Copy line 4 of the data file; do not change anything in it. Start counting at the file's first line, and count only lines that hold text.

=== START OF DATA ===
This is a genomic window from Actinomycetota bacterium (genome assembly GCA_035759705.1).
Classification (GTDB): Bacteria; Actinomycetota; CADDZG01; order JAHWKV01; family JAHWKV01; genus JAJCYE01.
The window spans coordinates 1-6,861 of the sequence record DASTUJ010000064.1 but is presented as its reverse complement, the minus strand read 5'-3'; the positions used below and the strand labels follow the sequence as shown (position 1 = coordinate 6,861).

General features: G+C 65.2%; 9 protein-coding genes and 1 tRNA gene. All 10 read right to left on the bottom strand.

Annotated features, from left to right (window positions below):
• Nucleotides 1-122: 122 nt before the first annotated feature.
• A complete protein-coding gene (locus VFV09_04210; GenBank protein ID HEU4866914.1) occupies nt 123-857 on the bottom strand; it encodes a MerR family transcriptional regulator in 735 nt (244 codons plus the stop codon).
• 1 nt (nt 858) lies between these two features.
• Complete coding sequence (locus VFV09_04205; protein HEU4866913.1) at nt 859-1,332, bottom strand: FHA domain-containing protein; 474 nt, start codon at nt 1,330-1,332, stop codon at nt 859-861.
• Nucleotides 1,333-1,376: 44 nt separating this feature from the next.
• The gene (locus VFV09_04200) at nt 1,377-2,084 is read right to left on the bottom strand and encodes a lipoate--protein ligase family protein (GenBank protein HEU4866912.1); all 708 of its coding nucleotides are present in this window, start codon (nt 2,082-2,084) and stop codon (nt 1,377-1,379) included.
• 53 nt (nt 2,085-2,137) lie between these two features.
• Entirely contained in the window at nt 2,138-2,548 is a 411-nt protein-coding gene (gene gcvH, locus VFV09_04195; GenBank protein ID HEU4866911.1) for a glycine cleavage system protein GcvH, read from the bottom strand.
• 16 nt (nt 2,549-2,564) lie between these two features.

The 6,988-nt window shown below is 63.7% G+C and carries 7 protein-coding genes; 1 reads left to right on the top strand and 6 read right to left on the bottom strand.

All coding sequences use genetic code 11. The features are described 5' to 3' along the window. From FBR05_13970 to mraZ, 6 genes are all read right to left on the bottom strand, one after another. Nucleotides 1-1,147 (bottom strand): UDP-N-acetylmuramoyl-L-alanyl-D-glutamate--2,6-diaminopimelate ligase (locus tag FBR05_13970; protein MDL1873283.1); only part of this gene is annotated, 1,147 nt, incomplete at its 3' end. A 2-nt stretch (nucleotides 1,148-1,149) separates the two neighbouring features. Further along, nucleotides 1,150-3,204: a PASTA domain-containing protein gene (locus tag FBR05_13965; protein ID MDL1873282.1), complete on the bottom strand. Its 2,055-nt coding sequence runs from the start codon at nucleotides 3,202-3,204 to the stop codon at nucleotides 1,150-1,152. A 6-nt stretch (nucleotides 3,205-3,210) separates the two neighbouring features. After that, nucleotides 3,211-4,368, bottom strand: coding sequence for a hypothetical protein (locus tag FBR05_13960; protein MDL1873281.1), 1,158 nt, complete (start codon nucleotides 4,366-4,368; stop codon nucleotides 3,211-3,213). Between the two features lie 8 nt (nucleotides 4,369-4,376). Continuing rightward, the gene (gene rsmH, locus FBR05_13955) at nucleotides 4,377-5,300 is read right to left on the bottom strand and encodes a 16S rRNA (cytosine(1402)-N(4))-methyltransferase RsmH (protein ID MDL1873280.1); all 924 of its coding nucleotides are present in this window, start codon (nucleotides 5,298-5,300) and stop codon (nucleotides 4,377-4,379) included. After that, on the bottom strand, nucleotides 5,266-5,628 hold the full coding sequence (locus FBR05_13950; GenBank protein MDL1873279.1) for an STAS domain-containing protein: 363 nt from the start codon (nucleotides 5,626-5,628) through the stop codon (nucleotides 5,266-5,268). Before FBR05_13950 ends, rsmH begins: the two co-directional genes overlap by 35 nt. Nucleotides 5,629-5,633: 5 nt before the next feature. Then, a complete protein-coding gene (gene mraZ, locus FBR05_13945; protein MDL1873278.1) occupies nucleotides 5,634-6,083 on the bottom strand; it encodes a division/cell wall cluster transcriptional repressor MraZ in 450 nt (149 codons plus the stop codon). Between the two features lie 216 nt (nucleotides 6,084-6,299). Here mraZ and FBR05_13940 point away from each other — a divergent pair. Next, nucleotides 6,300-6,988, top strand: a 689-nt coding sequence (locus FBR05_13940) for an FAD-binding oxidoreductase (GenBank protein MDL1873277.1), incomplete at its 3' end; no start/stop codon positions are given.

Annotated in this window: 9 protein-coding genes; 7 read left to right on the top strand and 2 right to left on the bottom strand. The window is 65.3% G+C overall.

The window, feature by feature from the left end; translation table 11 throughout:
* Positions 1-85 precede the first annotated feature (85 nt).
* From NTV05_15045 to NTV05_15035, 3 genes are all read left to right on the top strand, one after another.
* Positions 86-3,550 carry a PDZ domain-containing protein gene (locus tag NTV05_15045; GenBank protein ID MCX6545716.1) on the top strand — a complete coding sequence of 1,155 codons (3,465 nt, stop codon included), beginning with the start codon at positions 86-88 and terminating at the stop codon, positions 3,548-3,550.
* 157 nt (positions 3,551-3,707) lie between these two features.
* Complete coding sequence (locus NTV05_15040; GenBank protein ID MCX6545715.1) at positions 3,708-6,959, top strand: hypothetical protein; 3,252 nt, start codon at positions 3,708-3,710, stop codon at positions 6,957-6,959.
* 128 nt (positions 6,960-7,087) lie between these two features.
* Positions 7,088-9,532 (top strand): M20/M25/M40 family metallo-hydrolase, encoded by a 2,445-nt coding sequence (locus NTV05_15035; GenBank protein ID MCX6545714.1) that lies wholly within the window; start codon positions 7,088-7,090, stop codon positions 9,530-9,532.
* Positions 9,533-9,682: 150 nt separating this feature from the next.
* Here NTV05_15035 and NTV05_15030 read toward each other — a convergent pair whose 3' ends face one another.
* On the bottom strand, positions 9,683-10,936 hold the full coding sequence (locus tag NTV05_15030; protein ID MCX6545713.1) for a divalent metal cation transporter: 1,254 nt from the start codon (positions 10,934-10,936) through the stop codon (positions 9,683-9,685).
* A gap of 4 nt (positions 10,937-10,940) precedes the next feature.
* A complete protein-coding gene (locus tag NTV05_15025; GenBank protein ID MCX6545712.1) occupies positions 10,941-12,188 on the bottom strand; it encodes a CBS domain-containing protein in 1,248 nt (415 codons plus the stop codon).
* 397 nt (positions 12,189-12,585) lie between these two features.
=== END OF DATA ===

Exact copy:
General features: G+C 65.2%; 9 protein-coding genes and 1 tRNA gene. All 10 read right to left on the bottom strand.